Roots Bounty

Multiple varieties of roots, carrots, beets, and turnips.
Root vegetables are one of the oldest forms of human nourishment. At least 10,000 years before modern agriculture began, human beings were supplementing their “hunter” diet by foraging for wild tubers that grew along riverbanks.

Rich with filling fiber as well as rare vitamins and minerals, root vegetables were the comfort food of the ancient world.

A central part of our mission at The Ecology Center is to resurrect the rich vegetable diversity that has diminished under modern industrial farming. We’ve all heard the saying “variety is the spice of life.” But science shows us that variety is essential to both ecological and physical health. It also makes the growing process a more magical experience.

The Ecology Center farmer Lauren Stanko has spent the winter season direct-seeding heirloom carrots, beets, radishes, and other unique varieties of root vegetables. For her, appreciation for diversity begins with putting her hands in the soil. “There’s a spectacular moment when you pull it out of the ground, rinse off the dirt, and you’re stunned by how beautiful it is. You’re just in awe of this thing that’s so simple, and yet also complex.”

Cultivating diversity doesn’t come easily—each vegetable requires careful coordination of timing and labor. Carrots, beets, turnips, and radishes flourish in the colder temperatures, but as soon as hot weather strikes, their sweetness turns spicy and sharp. The connection to the seasons and their elements is vital to ensuring that every item in the Harvest Box offers peak flavor and nutrition.  

“People don’t realize what a luxury it is to eat a carrot,” says Lauren. “You have to be very precise about seeding to get them to sprout and germinate. They like a specific amount of moisture—if it gets too hot, they’re not coming up. They need to be thinned and weeded all the time. When you harvest, you have to use a pitchfork to loosen up the ground because they root so heavily. It’s almost like mining for gems—which makes sense when you see their amazing colors.”

Those colors are more than just beautiful—they represent a rich spectrum of intertwined nutrition and flavor, unique to each variety. This brings up another important aspect of diversity: the culinary aspect. “When I see a wall of produce at the grocery store, I feel really uninterested,” says Lauren. “Diversity is so important to keeping food exciting. Big Parisian carrots have a great crunch and sweetness for snacking, while the Kyoto reds and the purples are beautiful roasted, especially if you keep the green tops on—their slender, tapering shape creates a really pleasant visual experience. Diversity makes me excited to eat foods that are really healthy.”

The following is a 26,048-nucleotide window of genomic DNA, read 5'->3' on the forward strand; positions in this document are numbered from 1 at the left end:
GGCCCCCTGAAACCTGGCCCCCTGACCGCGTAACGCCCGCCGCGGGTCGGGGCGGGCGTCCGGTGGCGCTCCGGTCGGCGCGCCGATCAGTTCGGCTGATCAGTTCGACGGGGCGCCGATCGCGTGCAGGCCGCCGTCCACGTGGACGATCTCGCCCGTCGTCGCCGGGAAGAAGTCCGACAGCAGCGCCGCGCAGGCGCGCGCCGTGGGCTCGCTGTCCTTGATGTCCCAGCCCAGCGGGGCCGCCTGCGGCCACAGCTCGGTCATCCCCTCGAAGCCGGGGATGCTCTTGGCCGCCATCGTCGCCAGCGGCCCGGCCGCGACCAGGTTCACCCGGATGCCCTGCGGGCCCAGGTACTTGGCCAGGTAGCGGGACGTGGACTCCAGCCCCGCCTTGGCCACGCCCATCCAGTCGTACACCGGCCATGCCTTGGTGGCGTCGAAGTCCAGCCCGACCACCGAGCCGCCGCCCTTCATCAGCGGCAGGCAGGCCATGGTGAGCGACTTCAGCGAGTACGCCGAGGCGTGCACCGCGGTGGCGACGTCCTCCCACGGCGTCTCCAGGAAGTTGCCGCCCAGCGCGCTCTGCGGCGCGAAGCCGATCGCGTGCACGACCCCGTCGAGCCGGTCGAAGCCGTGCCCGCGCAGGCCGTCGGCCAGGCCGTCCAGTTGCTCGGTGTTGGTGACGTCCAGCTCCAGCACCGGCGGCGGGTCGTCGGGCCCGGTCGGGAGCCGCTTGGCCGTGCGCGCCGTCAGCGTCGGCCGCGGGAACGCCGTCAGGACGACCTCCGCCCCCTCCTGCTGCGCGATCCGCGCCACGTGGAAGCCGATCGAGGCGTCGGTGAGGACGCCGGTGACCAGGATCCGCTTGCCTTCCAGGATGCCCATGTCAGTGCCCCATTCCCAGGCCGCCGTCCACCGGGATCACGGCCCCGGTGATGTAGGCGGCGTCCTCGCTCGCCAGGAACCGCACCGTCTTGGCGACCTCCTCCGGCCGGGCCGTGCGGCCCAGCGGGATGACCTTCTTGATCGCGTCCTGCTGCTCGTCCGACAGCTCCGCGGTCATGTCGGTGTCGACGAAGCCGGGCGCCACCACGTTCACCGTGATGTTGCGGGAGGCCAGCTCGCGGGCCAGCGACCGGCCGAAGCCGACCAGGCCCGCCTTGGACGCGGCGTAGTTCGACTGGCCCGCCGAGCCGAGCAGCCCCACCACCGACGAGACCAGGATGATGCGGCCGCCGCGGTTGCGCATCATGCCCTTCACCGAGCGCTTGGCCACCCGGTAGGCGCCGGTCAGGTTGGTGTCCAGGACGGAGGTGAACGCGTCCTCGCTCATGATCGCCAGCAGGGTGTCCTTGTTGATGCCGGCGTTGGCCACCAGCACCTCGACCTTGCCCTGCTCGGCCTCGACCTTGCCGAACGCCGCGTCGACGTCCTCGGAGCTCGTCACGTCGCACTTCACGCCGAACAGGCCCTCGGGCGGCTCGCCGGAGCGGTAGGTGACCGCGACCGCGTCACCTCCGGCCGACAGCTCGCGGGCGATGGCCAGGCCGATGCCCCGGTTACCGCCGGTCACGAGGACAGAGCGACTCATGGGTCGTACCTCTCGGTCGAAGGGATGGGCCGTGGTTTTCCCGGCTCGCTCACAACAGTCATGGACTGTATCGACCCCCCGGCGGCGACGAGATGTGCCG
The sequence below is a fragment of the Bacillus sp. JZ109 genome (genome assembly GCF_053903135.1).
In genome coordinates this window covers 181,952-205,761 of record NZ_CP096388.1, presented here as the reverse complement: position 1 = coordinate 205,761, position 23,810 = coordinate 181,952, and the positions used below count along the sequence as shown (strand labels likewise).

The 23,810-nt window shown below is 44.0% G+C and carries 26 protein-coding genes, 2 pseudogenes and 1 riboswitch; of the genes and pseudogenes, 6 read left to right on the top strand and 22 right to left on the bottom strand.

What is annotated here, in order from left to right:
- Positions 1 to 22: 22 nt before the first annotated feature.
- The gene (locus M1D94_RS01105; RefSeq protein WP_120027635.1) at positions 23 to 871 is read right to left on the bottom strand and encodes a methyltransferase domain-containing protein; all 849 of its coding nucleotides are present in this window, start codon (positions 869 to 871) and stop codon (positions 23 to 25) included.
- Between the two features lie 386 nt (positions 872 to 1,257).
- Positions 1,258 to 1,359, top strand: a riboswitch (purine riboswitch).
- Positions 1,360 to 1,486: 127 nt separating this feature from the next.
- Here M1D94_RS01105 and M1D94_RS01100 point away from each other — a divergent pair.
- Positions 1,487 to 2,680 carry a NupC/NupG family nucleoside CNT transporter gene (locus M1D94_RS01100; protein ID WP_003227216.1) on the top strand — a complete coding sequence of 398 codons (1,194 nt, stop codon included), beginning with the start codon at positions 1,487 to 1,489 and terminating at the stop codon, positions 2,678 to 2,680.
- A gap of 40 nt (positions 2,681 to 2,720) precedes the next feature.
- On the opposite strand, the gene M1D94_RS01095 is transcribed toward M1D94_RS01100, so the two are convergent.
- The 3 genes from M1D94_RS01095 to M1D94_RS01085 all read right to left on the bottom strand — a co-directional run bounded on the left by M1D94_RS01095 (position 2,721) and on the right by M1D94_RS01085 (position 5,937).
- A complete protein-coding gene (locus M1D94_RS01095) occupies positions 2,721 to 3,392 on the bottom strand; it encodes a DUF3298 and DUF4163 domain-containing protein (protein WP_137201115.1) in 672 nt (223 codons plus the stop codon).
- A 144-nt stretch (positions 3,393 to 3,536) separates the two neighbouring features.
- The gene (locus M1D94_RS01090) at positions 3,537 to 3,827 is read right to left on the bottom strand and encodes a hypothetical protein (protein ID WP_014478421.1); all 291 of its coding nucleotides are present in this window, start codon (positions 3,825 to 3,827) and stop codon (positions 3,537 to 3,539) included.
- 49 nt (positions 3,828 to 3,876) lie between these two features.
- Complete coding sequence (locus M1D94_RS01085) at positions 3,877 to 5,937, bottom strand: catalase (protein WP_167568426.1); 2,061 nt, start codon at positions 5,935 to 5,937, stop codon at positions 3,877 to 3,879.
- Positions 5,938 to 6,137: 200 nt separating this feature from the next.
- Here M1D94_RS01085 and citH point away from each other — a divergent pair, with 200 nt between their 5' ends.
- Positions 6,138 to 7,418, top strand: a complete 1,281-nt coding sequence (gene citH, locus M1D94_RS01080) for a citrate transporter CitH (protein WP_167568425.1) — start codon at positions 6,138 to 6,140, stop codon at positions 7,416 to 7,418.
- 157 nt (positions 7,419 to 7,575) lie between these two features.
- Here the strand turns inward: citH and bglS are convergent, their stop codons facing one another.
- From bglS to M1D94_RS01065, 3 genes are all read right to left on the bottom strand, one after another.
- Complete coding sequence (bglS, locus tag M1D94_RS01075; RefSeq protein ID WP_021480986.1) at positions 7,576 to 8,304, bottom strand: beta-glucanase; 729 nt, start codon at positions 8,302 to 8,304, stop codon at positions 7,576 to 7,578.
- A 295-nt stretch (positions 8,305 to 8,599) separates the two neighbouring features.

A few of the unique root vegetables you’ll find in your Harvest Box this season:

Chioggia Beet

First grown in a small fishing village in northern Italy, the Chioggia beet is often known as the “candy cane beet” thanks to the concentric red and white circles of its inner flesh.

Kyoto Red Carrot

Traditionally eaten on the Japanese New Year, Kyoto carrots are dark red in color and boast a rich, caramelly flavor and unusually smooth texture.

Hakurei Turnip

This tiny turnip variety often referred to as a “salad turnip,” features a delicate, almost fruity sweetness with buttery undertones.

Watermelon Radish

This daikon radish has a brilliant pink interior, a mild umami flavor, and a variety of antioxidants that support immune function and digestion.